The Globe and Mail is Canada’s national newspaper with the second largest broadsheet circulation in the country. It has enormous influence on Canada’s political and business elite.
“Like it or not, Canada’s stupendous natural resources are
our future. They are the envy of the world, and will ensure
our prosperity for many years to come….The question is not
whether we should develop these resources, but how wisely and
how well.” (Margaret Wente – Globe and Mail)
When Caterpillar closed a plant in Southern Ontario last week and threw 450 people out of work, some commentators treated it like a national catastrophe. Caterpillar, which is notorious for its hardball labour tactics, plans to relocate the jobs in Indiana, where people are willing to work for half of what the unionized workers in Ontario got.
I felt awful for the workers. Who wouldn’t? But Ontario has to compete with the entire world. And even if those jobs don’t move away, many are being swept away by new technology. The mighty engine of Confederation has turned into its rust belt. But nobody in the rest of Canada is feeling particularly sorry for us. We squandered the fat years on a vast expansion of our government and threw away our money on foolish green energy schemes. Now we face a gloomy decade of tax increases, deteriorating health care and deep cuts to everything. Did I mention that the average detached house in Toronto costs $606,000?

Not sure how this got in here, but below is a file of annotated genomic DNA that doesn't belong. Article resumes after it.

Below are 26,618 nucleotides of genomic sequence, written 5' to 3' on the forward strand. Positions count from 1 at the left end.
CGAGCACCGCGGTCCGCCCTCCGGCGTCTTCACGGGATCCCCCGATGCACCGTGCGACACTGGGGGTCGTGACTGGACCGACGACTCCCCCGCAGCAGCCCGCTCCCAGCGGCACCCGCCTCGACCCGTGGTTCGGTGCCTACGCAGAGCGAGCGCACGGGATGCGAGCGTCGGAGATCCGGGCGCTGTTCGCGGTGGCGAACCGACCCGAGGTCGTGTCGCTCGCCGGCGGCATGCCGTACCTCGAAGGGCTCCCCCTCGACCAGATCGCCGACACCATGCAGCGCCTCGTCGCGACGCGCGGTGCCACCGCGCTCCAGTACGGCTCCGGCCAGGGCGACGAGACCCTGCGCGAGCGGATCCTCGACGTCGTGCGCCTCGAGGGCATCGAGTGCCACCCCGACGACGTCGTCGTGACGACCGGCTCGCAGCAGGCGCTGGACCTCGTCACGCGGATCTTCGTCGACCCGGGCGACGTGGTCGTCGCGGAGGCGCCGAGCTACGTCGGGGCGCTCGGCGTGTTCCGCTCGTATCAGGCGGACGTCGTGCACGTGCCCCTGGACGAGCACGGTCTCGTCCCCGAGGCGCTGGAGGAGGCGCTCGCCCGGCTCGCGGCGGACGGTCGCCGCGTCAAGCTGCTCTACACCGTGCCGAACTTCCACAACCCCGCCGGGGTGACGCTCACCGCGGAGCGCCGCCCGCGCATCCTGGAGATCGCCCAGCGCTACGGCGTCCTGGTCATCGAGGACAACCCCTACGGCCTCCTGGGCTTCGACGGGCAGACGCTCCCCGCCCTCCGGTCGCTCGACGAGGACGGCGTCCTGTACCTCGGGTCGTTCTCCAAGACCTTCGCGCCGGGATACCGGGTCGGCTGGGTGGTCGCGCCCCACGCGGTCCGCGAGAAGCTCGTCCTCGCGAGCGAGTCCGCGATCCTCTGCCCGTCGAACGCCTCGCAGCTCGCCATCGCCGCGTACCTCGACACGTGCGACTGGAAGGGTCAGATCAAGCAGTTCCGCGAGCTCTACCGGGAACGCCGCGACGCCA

No wonder Ontarians are so depressed. No wonder so many of my friends’ kids are moving away to Edmonton, Calgary and Vancouver. These are the same places their parents were eager to escape 30 or 40 years ago. Back then, Toronto was the place to be if you wanted to make something of yourself. Today, it’s the West.
The country’s economic, demographic and political power are all shifting. Western power has already begun to change our national values. Stephen Harper’s majority was no fluke. He was elected by a new coalition of westerners and voters in the suburbs of Toronto. These people prefer CTV to the CBC. They think Ottawa and government should matter less, and they seldom think about Quebec at all. This is an epochal shift. Quebec’s threats and aspirations dominated (and paralyzed) national affairs for the better part of a generation. Today, people no longer ask what it will take to keep Quebec happy. Instead, they ask why Quebec is getting billions in equalization payments so it can subsidize $7-a-day daycare.
Quebec is hurtling toward the bottom of the country in income and standard of living. Alberta and Saskatchewan are at the other end. Natural resources play a part in that, but so do values. Quebeckers work fewer hours and make less money than other Canadians, but pay far higher taxes.
For the rest of this article, please go to the Globe and Mail website: http://www.theglobeandmail.com/news/opinions/margaret-wente/go-west-young-canadians/article2331573/